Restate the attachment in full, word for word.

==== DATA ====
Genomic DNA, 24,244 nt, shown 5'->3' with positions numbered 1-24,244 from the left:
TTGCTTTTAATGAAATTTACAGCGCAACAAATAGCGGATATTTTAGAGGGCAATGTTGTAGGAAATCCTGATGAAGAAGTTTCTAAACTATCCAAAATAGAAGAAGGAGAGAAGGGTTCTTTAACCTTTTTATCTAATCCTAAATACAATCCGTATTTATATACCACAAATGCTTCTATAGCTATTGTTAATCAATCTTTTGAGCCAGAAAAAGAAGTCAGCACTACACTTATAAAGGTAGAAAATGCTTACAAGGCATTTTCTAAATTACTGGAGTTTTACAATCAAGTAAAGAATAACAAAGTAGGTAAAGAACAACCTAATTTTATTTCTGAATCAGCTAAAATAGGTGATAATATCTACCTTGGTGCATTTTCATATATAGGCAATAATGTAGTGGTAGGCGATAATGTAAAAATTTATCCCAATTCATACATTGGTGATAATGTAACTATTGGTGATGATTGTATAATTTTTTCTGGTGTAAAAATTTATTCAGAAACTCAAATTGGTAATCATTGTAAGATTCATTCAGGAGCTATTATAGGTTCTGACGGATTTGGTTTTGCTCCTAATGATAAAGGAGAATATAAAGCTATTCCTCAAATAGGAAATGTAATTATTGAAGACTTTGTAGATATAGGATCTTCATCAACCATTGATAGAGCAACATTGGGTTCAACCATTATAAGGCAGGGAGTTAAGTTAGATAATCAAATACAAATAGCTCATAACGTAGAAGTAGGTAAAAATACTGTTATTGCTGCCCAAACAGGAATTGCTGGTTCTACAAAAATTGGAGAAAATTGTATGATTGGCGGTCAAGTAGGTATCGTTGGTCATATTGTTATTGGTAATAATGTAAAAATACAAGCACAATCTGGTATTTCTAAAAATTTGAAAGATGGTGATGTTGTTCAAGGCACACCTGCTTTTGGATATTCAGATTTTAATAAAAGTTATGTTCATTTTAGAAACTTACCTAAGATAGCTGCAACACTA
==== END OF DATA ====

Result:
Genomic DNA, 24,244 nt, shown 5'->3' with positions numbered 1-24,244 from the left:
TTGCTTTTAATGAAATTTACAGCGCAACAAATAGCGGATATTTTAGAGGGCAATGTTGTAGGAAATCCTGATGAAGAAGTTTCTAAACTATCCAAAATAGAAGAAGGAGAGAAGGGTTCTTTAACCTTTTTATCTAATCCTAAATACAATCCGTATTTATATACCACAAATGCTTCTATAGCTATTGTTAATCAATCTTTTGAGCCAGAAAAAGAAGTCAGCACTACACTTATAAAGGTAGAAAATGCTTACAAGGCATTTTCTAAATTACTGGAGTTTTACAATCAAGTAAAGAATAACAAAGTAGGTAAAGAACAACCTAATTTTATTTCTGAATCAGCTAAAATAGGTGATAATATCTACCTTGGTGCATTTTCATATATAGGCAATAATGTAGTGGTAGGCGATAATGTAAAAATTTATCCCAATTCATACATTGGTGATAATGTAACTATTGGTGATGATTGTATAATTTTTTCTGGTGTAAAAATTTATTCAGAAACTCAAATTGGTAATCATTGTAAGATTCATTCAGGAGCTATTATAGGTTCTGACGGATTTGGTTTTGCTCCTAATGATAAAGGAGAATATAAAGCTATTCCTCAAATAGGAAATGTAATTATTGAAGACTTTGTAGATATAGGATCTTCATCAACCATTGATAGAGCAACATTGGGTTCAACCATTATAAGGCAGGGAGTTAAGTTAGATAATCAAATACAAATAGCTCATAACGTAGAAGTAGGTAAAAATACTGTTATTGCTGCCCAAACAGGAATTGCTGGTTCTACAAAAATTGGAGAAAATTGTATGATTGGCGGTCAAGTAGGTATCGTTGGTCATATTGTTATTGGTAATAATGTAAAAATACAAGCACAATCTGGTATTTCTAAAAATTTGAAAGATGGTGATGTTGTTCAAGGCACACCTGCTTTTGGATATTCAGATTTTAATAAAAGTTATGTTCATTTTAGAAACTTACCTAAGATAGCTGCAACACTA